Where to recycle 3D printer filament in Australia

Where to recycle 3D printer filament in Australia

3D printing is a rapidly growing technology that has the potential to revolutionise manufacturing. However, the use of plastic in 3D printing is a major environmental challenge. In fact, the global 3D printing market is expected to reach $45.8 billion by 2025, and the use of plastic in 3D printing is estimated to account for 10% of the total plastic waste generated by the manufacturing industry.

This means that as 3D printing becomes more widespread, it is critical to consider the lifecycle of 3D printer filament, with the aim of responsible solutions for the product end-of-life. This includes finding ways to recycle 3D printer filament more effectively, and using more sustainable materials in the production of filament.

In this blog post, we'll discuss how to recycle 3D printer filament, why we should recycle it, and other possible environmentally-positive outcomes for 3D printer waste.

How to 3D print in an environmentally responsible way

Benefits of recycling 3D printer filament

Recycling 3D printer waste is (of course) a great way to reduce the environmental impact of 3D printing. In short, the key benefits to recycling 3D printer filament are:

  1. It helps to reduce the amount of plastic waste that ends up in landfill.
  2. It conserves natural resources (think fossil fuels).
  3. And it reduces the need for new plastic production, which of course helps to reduce greenhouse gas emissions.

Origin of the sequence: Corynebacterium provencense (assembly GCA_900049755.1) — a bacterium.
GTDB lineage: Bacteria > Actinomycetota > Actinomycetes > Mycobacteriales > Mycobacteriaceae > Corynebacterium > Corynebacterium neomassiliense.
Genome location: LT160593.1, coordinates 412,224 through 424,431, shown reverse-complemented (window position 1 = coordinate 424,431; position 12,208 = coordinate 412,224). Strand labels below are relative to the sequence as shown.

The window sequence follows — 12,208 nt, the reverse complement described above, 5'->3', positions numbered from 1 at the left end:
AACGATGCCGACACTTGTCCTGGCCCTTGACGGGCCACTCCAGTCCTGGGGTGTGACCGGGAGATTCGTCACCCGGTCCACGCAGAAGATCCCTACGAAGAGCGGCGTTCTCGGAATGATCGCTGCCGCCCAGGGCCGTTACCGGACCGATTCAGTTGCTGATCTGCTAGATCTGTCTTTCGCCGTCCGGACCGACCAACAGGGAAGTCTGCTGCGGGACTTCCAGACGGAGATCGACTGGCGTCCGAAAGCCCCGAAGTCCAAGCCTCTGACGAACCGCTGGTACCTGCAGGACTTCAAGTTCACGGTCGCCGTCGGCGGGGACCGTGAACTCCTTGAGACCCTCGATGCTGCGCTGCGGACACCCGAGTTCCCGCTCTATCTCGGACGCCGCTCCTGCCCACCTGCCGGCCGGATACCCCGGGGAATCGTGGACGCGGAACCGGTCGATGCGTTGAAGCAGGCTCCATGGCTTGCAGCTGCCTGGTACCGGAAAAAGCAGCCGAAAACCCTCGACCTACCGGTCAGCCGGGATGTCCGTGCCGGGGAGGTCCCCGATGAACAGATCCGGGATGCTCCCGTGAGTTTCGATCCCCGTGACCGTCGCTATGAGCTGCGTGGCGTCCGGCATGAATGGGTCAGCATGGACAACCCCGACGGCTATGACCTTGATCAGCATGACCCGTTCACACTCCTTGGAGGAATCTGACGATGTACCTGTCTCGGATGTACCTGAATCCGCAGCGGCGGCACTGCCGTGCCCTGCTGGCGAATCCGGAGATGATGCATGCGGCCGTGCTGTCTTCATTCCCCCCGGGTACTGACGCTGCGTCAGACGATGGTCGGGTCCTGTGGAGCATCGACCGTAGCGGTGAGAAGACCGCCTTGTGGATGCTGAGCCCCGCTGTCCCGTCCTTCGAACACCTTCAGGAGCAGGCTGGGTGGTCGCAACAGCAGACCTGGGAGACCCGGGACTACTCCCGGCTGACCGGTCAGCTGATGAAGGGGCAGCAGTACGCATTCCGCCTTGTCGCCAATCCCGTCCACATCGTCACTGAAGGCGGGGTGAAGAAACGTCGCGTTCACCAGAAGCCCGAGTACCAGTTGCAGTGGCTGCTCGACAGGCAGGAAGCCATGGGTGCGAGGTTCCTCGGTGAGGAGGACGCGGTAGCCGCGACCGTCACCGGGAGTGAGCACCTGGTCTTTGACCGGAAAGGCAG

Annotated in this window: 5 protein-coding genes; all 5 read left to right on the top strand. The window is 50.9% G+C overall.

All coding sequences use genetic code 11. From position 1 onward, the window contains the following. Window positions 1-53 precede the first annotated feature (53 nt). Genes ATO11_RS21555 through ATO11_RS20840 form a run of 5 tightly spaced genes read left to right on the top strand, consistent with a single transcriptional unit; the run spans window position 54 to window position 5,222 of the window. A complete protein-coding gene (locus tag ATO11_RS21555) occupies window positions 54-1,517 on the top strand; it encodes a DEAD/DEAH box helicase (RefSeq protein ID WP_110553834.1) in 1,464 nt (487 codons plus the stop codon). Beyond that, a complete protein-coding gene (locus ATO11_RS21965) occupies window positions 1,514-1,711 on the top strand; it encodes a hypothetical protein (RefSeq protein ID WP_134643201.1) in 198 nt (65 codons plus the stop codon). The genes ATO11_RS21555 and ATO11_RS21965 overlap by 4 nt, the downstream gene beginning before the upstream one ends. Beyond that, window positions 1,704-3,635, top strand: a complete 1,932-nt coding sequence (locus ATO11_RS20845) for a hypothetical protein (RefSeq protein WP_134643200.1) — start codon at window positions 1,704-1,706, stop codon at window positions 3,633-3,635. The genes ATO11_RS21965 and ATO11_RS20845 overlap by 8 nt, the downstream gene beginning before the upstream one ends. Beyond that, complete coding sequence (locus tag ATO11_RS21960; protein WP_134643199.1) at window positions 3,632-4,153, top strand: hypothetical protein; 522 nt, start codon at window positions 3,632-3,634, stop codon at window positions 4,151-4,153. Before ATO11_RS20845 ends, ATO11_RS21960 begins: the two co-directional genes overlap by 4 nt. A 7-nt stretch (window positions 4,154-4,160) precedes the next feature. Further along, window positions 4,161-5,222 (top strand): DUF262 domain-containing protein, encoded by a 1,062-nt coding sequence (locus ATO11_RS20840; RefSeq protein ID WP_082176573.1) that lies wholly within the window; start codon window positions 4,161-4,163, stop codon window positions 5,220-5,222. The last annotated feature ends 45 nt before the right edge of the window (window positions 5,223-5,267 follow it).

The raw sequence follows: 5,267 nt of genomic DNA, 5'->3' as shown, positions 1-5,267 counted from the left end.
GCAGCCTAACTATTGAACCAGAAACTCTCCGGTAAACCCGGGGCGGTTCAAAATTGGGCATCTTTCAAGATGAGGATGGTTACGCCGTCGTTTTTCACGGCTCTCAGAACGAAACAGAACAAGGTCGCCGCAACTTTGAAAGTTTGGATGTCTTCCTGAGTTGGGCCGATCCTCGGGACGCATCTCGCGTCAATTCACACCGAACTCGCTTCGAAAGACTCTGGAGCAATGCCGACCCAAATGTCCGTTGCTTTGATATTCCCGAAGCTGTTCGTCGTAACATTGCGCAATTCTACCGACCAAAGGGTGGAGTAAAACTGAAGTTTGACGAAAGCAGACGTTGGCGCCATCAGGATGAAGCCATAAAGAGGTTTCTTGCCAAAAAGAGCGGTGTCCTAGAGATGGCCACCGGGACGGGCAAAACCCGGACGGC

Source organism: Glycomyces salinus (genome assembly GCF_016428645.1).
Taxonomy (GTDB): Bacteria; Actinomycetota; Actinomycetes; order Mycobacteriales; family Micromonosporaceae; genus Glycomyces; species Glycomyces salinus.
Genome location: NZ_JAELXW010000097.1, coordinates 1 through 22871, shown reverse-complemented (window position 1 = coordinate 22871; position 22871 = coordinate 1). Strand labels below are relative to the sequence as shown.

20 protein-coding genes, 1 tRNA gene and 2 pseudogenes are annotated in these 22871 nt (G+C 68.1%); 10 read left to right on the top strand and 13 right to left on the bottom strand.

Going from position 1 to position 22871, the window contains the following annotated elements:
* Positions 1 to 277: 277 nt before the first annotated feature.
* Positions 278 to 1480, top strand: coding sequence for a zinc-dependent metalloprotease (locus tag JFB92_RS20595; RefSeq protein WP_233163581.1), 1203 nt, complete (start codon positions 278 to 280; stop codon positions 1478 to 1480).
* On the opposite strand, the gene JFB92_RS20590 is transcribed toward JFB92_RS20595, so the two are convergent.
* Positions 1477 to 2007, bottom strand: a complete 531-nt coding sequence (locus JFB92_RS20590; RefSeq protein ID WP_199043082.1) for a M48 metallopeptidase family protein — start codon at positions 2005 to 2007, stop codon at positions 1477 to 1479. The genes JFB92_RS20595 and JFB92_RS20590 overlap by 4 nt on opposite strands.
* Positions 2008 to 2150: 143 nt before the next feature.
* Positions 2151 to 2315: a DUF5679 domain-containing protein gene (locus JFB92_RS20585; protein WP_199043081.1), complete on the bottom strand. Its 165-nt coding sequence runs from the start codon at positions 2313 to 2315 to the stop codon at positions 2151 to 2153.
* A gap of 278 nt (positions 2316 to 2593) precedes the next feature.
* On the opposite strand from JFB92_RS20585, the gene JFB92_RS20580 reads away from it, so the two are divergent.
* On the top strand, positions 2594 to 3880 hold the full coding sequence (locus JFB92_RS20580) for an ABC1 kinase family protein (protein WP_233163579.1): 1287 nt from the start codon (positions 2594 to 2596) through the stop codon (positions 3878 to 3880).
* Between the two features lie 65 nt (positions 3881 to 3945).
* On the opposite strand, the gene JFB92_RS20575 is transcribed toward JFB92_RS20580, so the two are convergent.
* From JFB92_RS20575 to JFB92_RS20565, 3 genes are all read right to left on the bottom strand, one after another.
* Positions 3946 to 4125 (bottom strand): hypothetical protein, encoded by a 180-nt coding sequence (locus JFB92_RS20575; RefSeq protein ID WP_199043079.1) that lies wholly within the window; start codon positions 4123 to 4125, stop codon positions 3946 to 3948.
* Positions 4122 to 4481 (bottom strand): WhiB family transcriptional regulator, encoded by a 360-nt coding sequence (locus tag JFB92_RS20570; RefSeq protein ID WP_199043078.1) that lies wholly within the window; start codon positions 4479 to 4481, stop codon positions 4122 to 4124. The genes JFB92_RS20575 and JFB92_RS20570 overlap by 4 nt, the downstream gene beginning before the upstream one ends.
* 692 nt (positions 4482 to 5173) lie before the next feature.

As mentioned, it's important to keep end-of-life in mind when purchasing your 3D printer filament, particularly as it cannot be recycled within the kerbside waste stream.

Why 3D printer filament can't be recycled through your home recycling bin

Unfortunately for us, Australian kerbside recycling programs don't accept 3D printing materials. As the filament is classified under the Resin Identifier Code (RIC) as Type 7, 'Other' plastic, you can’t just throw them in your home recycling bin.

So what exactly is 3D printing filament made from? The type of filament used for a particular project generally depends on the desired properties of the finished object - below we've listed a few of the many types of plastic that can be used for 3D printing filament:

  • PLA (Polylactic Acid) - A biodegradable (but not compostable) plastic. Relatively easy material to print with and produces low fumes, however can be quite brittle.
  • ABS (Acrylonitrile Butadiene Styrene) - A more durable heat and impact resistant plastic. Easier to print with than some other plastics, but it produces fumes that can be harmful to breathe in.
  • PETG (Polyethylene Terephthalate Glycol) - A newer type of plastic that is a blend of PET and glycol. It is stronger than PLA, and has better heat resistance than ABS. It is also easier to print with than ABS and produces no fumes when printing.
  • Nylon - A strong and durable plastic that is also resistant to heat and chemicals. Often used for printing functional parts that need to withstand wear and tear, however can be difficult to print with and requires a heated bed.
  • TPU (Thermoplastic Polyurethane) - A flexible plastic often used for printing objects that need to be soft and elastic. Resistant to abrasion and chemicals, however can be difficult to print with and requires a heated bed.
Which bin to put your 3D printer waste in | Australia

Can 3D printer waste be turned into more filament?

The recycling of 3D printer waste into new filament is a challenging and complex process. Through our own research and development projects, we have found that the quality of recycled filament can be inconsistent and often does not meet the same standards as virgin filament. This can lead to poor print quality and a lack of commercial viability.

There are a number of factors that can contribute to the poor quality of recycled filament, including the type of plastic used, the contamination of the waste, and the recycling process itself. Additionally, the cost of recycling 3D printer waste can be high, which can make it difficult to find a financially viable solution.